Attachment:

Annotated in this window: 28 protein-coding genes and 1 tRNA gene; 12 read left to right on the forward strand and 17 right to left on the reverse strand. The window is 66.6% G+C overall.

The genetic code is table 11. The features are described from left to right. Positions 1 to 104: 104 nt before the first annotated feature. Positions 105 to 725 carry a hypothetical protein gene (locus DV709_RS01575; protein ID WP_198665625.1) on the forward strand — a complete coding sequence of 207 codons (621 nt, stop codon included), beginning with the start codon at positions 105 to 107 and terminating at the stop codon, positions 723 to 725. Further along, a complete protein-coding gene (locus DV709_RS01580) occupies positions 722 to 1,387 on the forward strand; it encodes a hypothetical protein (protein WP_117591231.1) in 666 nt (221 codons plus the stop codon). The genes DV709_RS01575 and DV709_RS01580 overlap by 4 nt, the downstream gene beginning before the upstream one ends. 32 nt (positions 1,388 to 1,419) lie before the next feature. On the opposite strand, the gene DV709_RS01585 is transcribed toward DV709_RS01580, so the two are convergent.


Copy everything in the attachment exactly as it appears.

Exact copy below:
Annotated in this window: 28 protein-coding genes and 1 tRNA gene; 12 read left to right on the forward strand and 17 right to left on the reverse strand. The window is 66.6% G+C overall.

The genetic code is table 11. The features are described from left to right. Positions 1 to 104: 104 nt before the first annotated feature. Positions 105 to 725 carry a hypothetical protein gene (locus DV709_RS01575; protein ID WP_198665625.1) on the forward strand — a complete coding sequence of 207 codons (621 nt, stop codon included), beginning with the start codon at positions 105 to 107 and terminating at the stop codon, positions 723 to 725. Further along, a complete protein-coding gene (locus DV709_RS01580) occupies positions 722 to 1,387 on the forward strand; it encodes a hypothetical protein (protein WP_117591231.1) in 666 nt (221 codons plus the stop codon). The genes DV709_RS01575 and DV709_RS01580 overlap by 4 nt, the downstream gene beginning before the upstream one ends. 32 nt (positions 1,388 to 1,419) lie before the next feature. On the opposite strand, the gene DV709_RS01585 is transcribed toward DV709_RS01580, so the two are convergent.